Ethics in genetic counselling

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http://hdl.handle.net/10138/307791

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Clarke , A J & Wallgren-Pettersson , C 2019 , ' Ethics in genetic counselling ' , Journal of Community Genetics , vol. 10 , no. 1 , pp. 3-33 . https://doi.org/10.1007/s12687-018-0371-7

Title: Ethics in genetic counselling
Author: Clarke, Angus J.; Wallgren-Pettersson, Carina
Contributor: University of Helsinki, Medicum
Date: 2019-01
Language: eng
Number of pages: 31
Belongs to series: Journal of Community Genetics
ISSN: 1868-6001
URI: http://hdl.handle.net/10138/307791
Abstract: Difficult ethical issues arise for patients and professionals in medical genetics, and often relate to the patient’s family or their social context. Tackling these issues requires sensitivity to nuances of communication and a commitment to clarity and consistency. It also benefits from an awareness of different approaches to ethical theory. Many of the ethical problems encountered in genetics relate to tensions between the wishes or interests of different people, sometimes even people who do not (yet) exist or exist as embryos, either in an established pregnancy or in vitro. Concern for the long-term welfare of a child or young person, or possible future children, or for other members of the family, may lead to tensions felt by the patient (client) in genetic counselling. Differences in perspective may also arise between the patient and professional when the latter recommends disclosure of information to relatives and the patient finds that too difficult, or when the professional considers the genetic testing of a child, sought by parents, to be inappropriate. The expectations of a patient’s community may also lead to the differences in perspective between patient and counsellor. Recent developments of genetic technology permit genome-wide investigations. These have generated additional and more complex data that amplify and exacerbate some pre-existing ethical problems, including those presented by incidental (additional sought and secondary) findings and the recognition of variants currently of uncertain significance, so that reports of genomic investigations may often be provisional rather than definitive. Experience is being gained with these problems but substantial challenges are likely to persist in the long term.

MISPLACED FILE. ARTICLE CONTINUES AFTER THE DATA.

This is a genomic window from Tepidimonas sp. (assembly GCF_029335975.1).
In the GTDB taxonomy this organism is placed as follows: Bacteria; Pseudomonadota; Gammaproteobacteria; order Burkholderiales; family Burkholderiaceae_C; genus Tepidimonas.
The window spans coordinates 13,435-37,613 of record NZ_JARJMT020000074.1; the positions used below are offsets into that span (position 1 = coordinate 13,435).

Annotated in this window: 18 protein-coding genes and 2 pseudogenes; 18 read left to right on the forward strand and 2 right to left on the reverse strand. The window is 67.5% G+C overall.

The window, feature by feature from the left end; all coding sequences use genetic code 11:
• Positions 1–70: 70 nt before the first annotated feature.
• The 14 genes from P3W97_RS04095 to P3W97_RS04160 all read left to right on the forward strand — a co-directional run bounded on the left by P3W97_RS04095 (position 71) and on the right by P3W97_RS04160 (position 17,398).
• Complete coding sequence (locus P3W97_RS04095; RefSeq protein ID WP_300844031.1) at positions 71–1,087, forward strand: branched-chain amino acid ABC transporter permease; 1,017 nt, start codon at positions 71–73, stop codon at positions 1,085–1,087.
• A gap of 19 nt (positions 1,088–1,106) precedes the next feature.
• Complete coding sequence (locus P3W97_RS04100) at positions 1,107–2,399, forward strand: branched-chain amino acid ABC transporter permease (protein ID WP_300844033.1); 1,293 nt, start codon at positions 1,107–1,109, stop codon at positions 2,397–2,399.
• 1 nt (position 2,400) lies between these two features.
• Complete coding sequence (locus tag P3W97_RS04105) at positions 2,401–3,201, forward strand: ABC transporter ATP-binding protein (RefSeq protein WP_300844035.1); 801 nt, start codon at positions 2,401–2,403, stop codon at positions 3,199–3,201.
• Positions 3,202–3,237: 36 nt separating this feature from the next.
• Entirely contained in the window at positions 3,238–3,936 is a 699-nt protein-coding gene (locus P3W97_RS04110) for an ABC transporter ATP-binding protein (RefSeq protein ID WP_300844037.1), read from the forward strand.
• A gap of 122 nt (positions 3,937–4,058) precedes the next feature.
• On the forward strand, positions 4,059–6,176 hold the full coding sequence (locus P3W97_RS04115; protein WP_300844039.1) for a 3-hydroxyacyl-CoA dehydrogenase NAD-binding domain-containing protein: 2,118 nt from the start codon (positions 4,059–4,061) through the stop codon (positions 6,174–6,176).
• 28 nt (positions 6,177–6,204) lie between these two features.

Subject: Ethics
Genetic information
Consent
Disclosure
Non-directiveness
Predictive genetic testing
Prenatal diagnosis
Disability
Screening
Incidental findings
Additional findings
Variants of uncertain significance
HUNTINGTON-DISEASE
INCIDENTAL FINDINGS
AMERICAN-COLLEGE
MEDICAL-GENETICS
DECISION-MAKING
CYSTIC-FIBROSIS
CLINICAL EXOME
PRENATAL-DIAGNOSIS
JUNGNER CRITERIA
DOWN-SYNDROME
3111 Biomedicine
1184 Genetics, developmental biology, physiology
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